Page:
It’s a big week for Pluto as NASA’s New Horizons spacecraft gets a close-up look at the distant, icy world. But first, the answer to your question: Pluto is not a planet.
Scientists called it a planet when it was discovered in 1930. They needed a name for it and an 11-year-old girl living in London at the time came up with “Pluto.” Things changed in 2006.
“Pluto is now classified as minor planet 134340,” said my friend Jessica Jones at the Washington State University Planetarium. “It was a sad day for Pluto-lovers.”
Pluto lies on the edge of our solar system, out in a region of icy objects called the Kuiper Belt. Part of the reason scientists decided to change Pluto’s classification is because it looks and behaves like other icy objects that aren’t considered planets.
Until now, scientists haven’t really been able to get a good look at Pluto. But after a nine-year journey, NASA’s New Horizons spacecraft will pass Pluto this week.
The spacecraft has already taken a few pictures of the surface. We now know the surface is reddish-brown and has some strange dark spots, Jones said.
My friend Katie Cooper is a Washington State University professor. She’s an expert on the geology of Earth and objects out in space. She said New Horizons’ flyby of Pluto once again highlights the question of what makes a planet. It has also made your question a very popular one again.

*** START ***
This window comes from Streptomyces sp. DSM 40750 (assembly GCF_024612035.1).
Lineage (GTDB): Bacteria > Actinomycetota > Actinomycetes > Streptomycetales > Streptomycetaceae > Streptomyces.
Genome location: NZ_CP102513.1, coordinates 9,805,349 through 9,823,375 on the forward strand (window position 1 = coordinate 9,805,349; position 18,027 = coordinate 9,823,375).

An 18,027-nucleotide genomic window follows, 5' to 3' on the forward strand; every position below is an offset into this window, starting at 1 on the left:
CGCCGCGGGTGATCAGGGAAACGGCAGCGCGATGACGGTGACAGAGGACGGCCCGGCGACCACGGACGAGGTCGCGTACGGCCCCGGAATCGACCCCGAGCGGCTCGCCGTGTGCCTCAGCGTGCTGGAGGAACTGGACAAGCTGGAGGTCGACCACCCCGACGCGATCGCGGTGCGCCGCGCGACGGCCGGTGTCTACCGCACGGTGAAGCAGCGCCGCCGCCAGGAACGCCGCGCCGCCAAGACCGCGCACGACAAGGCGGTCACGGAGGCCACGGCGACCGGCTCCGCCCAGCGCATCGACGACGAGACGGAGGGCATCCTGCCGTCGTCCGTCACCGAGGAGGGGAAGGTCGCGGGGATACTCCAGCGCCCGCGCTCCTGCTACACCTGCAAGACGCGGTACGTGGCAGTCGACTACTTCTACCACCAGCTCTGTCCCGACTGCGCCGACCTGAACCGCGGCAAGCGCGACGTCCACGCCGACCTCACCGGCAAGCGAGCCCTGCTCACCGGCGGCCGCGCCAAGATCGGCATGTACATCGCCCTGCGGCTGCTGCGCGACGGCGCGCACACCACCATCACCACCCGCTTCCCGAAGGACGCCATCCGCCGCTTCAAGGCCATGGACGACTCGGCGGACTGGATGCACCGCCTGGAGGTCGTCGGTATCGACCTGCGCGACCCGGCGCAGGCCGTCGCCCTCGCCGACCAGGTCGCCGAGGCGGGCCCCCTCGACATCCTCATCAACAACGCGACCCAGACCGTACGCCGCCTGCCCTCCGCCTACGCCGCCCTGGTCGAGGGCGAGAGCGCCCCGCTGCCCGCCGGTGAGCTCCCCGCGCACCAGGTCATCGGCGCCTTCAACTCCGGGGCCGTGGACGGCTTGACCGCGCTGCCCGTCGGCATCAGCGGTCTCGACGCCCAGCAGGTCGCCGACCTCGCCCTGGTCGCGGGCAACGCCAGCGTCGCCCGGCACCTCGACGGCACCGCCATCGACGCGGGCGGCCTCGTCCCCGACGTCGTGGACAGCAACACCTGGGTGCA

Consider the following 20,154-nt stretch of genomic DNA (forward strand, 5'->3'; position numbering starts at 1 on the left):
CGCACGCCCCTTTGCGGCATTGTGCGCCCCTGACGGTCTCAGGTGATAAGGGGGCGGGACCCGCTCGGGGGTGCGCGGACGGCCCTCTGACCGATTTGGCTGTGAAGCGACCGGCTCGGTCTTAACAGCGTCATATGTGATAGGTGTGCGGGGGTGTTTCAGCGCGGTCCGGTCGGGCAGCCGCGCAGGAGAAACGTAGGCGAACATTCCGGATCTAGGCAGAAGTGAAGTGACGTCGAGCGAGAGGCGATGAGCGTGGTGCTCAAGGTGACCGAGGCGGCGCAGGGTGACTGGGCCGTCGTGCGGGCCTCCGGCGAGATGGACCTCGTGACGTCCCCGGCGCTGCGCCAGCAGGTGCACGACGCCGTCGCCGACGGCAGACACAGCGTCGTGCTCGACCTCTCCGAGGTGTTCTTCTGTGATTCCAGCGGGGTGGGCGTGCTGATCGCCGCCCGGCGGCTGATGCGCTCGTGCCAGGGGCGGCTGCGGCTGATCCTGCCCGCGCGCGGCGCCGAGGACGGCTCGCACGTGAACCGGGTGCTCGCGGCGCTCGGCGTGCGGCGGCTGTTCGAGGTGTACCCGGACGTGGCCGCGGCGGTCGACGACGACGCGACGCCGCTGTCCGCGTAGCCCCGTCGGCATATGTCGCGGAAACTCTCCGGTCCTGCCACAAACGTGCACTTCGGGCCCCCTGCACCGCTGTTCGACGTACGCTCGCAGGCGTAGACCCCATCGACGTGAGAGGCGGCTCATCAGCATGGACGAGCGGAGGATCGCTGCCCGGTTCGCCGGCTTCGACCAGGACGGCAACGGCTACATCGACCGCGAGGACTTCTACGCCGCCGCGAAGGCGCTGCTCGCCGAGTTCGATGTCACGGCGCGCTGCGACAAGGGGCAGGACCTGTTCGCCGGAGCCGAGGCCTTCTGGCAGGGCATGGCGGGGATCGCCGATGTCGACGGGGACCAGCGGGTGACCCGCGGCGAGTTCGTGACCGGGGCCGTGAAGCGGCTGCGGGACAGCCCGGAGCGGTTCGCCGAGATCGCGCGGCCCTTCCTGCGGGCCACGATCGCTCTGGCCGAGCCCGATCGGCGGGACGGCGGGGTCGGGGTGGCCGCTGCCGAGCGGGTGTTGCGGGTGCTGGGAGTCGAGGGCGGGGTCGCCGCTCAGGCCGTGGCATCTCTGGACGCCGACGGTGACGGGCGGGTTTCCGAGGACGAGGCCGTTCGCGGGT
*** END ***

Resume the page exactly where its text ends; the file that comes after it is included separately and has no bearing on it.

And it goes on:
“And this is a good question,” Cooper said. “It may seem like scientists arguing over words, but good classifications help us build good models for understanding our solar system and how it was formed.”
She told me the International Astronomical Union has three rules for planets. First, it needs to orbit around the Sun.
“Pluto has got this down,” Cooper said.
Second, it needs to be massive enough for its gravity to pull it into a spherical shape. This is the rule sparking a new debate as we’ve seen new pictures of Pluto, Cooper explained.
“We’ve known it’s round for ages,” Cooper added, “but the new images just make it seem so planet-like.”
Even if it orbits the sun and it is round, planets need to follow one last rule. They have to “clear the neighborhood.” They must be big enough to knock other bodies out of their orbit. This is where little Pluto fails. It is hanging out in Neptune’s chilly orbit. Some other icy objects from the Kuiper Belt are in the orbit, too.
“Some scientists like to point out that other established planets also don’t meet all three criteria, including the Earth, because these planets share their orbits with asteroids,” Cooper explained.
Still, Cooper said because Pluto doesn’t meet this last rule, it means the astronomical union probably won’t put Pluto back into the “good graces of planet-hood” anytime soon.